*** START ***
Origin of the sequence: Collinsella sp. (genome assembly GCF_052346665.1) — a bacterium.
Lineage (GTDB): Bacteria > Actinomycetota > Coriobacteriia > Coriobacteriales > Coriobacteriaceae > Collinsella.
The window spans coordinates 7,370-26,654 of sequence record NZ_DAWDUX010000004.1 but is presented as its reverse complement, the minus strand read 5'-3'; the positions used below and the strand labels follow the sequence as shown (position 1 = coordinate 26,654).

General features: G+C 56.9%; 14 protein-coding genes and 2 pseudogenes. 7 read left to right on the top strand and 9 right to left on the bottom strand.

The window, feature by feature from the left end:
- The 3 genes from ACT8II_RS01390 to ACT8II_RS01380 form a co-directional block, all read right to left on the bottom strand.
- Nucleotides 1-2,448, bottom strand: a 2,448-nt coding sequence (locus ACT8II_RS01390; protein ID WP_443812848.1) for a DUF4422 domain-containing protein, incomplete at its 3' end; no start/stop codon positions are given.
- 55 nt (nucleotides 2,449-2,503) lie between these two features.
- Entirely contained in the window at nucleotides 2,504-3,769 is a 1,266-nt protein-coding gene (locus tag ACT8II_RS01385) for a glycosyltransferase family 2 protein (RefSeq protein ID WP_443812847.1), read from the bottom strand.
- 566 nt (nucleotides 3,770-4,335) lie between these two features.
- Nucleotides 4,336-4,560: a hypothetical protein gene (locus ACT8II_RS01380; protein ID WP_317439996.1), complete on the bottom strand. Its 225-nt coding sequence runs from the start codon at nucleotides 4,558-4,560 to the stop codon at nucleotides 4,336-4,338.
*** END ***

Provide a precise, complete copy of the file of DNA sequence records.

Origin of the sequence: Collinsella sp. (genome assembly GCF_052346665.1) — a bacterium.
Lineage (GTDB): Bacteria > Actinomycetota > Coriobacteriia > Coriobacteriales > Coriobacteriaceae > Collinsella.
The window spans coordinates 7,370-26,654 of sequence record NZ_DAWDUX010000004.1 but is presented as its reverse complement, the minus strand read 5'-3'; the positions used below and the strand labels follow the sequence as shown (position 1 = coordinate 26,654).

General features: G+C 56.9%; 14 protein-coding genes and 2 pseudogenes. 7 read left to right on the top strand and 9 right to left on the bottom strand.

The window, feature by feature from the left end:
- The 3 genes from ACT8II_RS01390 to ACT8II_RS01380 form a co-directional block, all read right to left on the bottom strand.
- Nucleotides 1-2,448, bottom strand: a 2,448-nt coding sequence (locus ACT8II_RS01390; protein ID WP_443812848.1) for a DUF4422 domain-containing protein, incomplete at its 3' end; no start/stop codon positions are given.
- 55 nt (nucleotides 2,449-2,503) lie between these two features.
- Entirely contained in the window at nucleotides 2,504-3,769 is a 1,266-nt protein-coding gene (locus tag ACT8II_RS01385) for a glycosyltransferase family 2 protein (RefSeq protein ID WP_443812847.1), read from the bottom strand.
- 566 nt (nucleotides 3,770-4,335) lie between these two features.
- Nucleotides 4,336-4,560: a hypothetical protein gene (locus ACT8II_RS01380; protein ID WP_317439996.1), complete on the bottom strand. Its 225-nt coding sequence runs from the start codon at nucleotides 4,558-4,560 to the stop codon at nucleotides 4,336-4,338.